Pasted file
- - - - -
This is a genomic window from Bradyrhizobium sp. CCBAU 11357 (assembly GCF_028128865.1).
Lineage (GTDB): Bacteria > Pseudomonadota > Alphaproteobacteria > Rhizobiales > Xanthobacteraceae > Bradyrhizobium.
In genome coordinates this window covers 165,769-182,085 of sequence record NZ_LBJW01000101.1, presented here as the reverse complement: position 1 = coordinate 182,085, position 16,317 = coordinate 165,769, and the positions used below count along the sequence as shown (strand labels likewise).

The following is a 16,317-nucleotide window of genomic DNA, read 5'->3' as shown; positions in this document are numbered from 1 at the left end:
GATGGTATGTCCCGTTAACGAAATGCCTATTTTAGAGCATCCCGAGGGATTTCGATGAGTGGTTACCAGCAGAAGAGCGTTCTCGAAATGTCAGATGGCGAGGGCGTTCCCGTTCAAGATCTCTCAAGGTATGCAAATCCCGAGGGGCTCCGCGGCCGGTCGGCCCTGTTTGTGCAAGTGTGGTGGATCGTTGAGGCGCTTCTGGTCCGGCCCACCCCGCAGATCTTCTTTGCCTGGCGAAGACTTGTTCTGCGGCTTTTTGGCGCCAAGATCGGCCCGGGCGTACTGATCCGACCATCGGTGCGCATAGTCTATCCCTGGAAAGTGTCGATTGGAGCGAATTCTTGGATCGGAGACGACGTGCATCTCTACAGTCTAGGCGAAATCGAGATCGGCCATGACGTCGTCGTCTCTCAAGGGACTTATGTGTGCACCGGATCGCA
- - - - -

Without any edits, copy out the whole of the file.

This is a genomic window from Bradyrhizobium sp. CCBAU 11357 (assembly GCF_028128865.1).
Lineage (GTDB): Bacteria > Pseudomonadota > Alphaproteobacteria > Rhizobiales > Xanthobacteraceae > Bradyrhizobium.
In genome coordinates this window covers 165,769-182,085 of sequence record NZ_LBJW01000101.1, presented here as the reverse complement: position 1 = coordinate 182,085, position 16,317 = coordinate 165,769, and the positions used below count along the sequence as shown (strand labels likewise).

The following is a 16,317-nucleotide window of genomic DNA, read 5'->3' as shown; positions in this document are numbered from 1 at the left end:
GATGGTATGTCCCGTTAACGAAATGCCTATTTTAGAGCATCCCGAGGGATTTCGATGAGTGGTTACCAGCAGAAGAGCGTTCTCGAAATGTCAGATGGCGAGGGCGTTCCCGTTCAAGATCTCTCAAGGTATGCAAATCCCGAGGGGCTCCGCGGCCGGTCGGCCCTGTTTGTGCAAGTGTGGTGGATCGTTGAGGCGCTTCTGGTCCGGCCCACCCCGCAGATCTTCTTTGCCTGGCGAAGACTTGTTCTGCGGCTTTTTGGCGCCAAGATCGGCCCGGGCGTACTGATCCGACCATCGGTGCGCATAGTCTATCCCTGGAAAGTGTCGATTGGAGCGAATTCTTGGATCGGAGACGACGTGCATCTCTACAGTCTAGGCGAAATCGAGATCGGCCATGACGTCGTCGTCTCTCAAGGGACTTATGTGTGCACCGGATCGCA